FOM: What is mathematics?
Vladimir Sazonov
V.Sazonov at csc.liv.ac.uk
Thu Feb 21 08:32:48 EST 2002
Gordon Fisher wrote:
>
> Vladimir Sazonov wrote:
>
> [deletion]
>
> >
> > This is absolutely unnecessary. We have a very good standard
> > of mathematical rigor without complete formalization. Only
> > potential formalizability (whatever it means) plays the role
> > in contemporary mathematics. Also partial formalization usually
> > suffices.
> >
>
> I think you have introduced here a crucial idea in connection
> with our conversation, namely that of "potential formalizability,"
> together with the modifier "whatever it means". What does it
> mean? Has anyone ever tried to deal with idea in a precise
> way. Of course, observation and experience show that many
> mathematicians who don't use much formal logic in their work
> have a feeling, or a faith, that what they present as proofs in
> fairly ordinary language could be put into some formal
> language based, for example, on a traditional predicate calculus
> of some sort. But is this actually possible? That is, can all
> that is communicated by way of ordinary language in the way
> of rigorous proofs actually be so translated? This is related
> to the idea of making proofs with computer programs, which
> I take it has so far had only limited success.
Yes, "potential formalizability" is a crucial issue. A lot
of questions arize!
First, it should be understood as possibility to present
a FEASIBLE proof or construction (physically presented, say,
in a computer). Proofs of nonfeasible length, if it makes
a sense to speak on them at all, are imaginary objects
and therefore cannot be considered as mathematical proofs.
(However, they are the subject of METAmathematics - quite
different story! In particular, Goedel's completeness
and incompleteness theorems should not be understood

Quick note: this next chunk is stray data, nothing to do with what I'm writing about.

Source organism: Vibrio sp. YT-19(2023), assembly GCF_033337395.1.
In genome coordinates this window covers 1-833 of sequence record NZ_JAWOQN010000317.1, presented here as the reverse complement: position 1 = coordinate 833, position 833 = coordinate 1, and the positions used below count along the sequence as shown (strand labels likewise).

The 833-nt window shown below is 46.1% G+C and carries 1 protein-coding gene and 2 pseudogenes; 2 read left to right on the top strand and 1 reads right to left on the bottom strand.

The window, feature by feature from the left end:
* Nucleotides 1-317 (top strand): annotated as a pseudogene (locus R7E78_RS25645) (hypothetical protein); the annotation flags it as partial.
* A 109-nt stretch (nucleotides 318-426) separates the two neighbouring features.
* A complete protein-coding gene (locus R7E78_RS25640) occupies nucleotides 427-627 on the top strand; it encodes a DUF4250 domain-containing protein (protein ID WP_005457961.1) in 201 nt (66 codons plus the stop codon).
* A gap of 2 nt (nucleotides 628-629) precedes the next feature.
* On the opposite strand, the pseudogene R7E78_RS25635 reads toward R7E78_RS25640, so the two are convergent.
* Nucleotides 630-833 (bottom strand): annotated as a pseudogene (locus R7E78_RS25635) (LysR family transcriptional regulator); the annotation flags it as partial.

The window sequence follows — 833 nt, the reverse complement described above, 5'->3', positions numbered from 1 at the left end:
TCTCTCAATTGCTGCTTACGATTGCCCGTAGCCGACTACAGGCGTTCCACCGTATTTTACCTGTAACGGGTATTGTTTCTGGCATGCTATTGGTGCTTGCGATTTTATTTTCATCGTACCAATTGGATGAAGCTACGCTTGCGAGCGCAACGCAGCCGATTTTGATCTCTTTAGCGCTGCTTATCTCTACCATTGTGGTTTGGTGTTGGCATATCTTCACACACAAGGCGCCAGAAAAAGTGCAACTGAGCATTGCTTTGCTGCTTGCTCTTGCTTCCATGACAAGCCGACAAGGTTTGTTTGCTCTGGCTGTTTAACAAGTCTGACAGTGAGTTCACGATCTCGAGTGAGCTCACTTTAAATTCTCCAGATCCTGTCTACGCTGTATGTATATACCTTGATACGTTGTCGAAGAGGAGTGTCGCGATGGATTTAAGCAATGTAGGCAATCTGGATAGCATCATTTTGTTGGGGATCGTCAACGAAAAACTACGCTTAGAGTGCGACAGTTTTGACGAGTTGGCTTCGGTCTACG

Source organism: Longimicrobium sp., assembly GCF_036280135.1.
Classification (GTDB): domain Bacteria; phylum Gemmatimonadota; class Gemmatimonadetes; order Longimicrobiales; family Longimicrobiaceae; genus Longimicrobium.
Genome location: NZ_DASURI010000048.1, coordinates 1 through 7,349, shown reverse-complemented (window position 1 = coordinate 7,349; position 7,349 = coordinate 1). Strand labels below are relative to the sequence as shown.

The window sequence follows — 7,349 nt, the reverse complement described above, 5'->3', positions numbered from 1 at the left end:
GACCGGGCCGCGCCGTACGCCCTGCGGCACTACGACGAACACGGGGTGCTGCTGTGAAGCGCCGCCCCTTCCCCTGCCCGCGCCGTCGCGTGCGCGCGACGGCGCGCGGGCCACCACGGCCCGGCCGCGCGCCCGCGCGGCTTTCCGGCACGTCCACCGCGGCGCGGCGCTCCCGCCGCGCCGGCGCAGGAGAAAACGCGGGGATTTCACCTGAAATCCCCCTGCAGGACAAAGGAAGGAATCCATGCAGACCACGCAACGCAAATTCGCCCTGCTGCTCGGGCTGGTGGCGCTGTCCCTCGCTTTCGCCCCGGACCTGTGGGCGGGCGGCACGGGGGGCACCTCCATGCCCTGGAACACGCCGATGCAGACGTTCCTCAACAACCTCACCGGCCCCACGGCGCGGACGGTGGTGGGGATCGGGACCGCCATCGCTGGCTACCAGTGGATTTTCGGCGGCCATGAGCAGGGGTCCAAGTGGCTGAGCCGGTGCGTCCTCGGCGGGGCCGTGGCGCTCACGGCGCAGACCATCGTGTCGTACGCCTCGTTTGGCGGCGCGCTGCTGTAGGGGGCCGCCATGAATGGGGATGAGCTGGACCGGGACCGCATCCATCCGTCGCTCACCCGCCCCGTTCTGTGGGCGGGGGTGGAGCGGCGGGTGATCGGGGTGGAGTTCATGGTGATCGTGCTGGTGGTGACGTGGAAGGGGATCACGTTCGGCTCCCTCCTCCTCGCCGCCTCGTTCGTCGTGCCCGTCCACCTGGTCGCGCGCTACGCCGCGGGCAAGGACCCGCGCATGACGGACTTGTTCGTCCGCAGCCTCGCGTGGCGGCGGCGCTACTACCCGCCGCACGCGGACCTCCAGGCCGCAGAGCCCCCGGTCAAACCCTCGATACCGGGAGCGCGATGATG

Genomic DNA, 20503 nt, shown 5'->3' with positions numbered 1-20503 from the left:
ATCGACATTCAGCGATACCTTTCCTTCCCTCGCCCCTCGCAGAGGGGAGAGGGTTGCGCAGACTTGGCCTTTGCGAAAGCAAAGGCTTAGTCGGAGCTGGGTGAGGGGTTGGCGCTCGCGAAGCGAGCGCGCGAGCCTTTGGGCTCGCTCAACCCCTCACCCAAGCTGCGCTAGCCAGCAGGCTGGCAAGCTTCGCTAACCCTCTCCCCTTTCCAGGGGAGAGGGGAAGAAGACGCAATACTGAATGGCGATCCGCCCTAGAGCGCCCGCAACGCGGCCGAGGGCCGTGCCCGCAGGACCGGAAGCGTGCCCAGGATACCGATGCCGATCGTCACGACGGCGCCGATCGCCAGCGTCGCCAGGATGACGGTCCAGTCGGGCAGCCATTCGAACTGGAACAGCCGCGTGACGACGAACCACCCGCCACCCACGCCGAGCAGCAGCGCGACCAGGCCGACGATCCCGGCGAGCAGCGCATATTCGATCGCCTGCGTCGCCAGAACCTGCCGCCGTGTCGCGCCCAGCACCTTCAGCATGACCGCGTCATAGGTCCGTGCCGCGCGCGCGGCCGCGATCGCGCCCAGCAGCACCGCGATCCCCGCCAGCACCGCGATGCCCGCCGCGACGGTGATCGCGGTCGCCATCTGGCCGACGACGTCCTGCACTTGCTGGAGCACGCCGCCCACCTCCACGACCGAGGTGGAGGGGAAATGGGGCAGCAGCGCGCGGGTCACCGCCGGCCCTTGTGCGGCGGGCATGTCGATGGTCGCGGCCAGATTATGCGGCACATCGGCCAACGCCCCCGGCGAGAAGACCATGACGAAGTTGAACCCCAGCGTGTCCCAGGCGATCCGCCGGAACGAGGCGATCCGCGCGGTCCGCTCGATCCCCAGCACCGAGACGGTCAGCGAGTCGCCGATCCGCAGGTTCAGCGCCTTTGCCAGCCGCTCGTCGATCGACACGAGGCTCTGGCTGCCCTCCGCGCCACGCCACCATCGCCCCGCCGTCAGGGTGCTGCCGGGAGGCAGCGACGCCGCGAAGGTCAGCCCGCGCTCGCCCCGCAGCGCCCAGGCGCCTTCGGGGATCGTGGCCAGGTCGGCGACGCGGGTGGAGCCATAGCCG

absolutely literally! Let me ask, for example, are Predicate
and even Propositional Calculi REALLY complete? And what
completeness REALLY mean, taking into account that only
feasible proofs are REAL proofs?)
Second, we should extend the first order logic (FOL) by
abbreviation mechanisms (a formally fixed ability
to give definitions). But abbreviation may be of various
character - of formulas, of terms, of proofs. Imagine an
iterative proof - therefore recursive abbreviations are
possible. Of course, all of this makes FOL something vague.
Even with abbreviations it is not so easy to write formal
proofs, however, there are some known projects. I believe,
that in principle it is possible, as is really possible
the art of programming for computers. For computers,
programming is inevitable. But for mathematics writing
absolutely formal proofs like computer programs is still
questionable. Why do we need this if the ORDINARY level
of mathematical rigor seems quite reliable and sufficient?
On the other hand, to be MORE RIGOROUS (once we discuss
this subject in the context of f.o.m.), mathematicians
could try to CONVINCE one another that their proofs
really can be written in all details in some specific
version of FOL (or any other logic), but
in WHICH EXACTLY VERSION??
(is there a complete in any sense, system of abbreviations,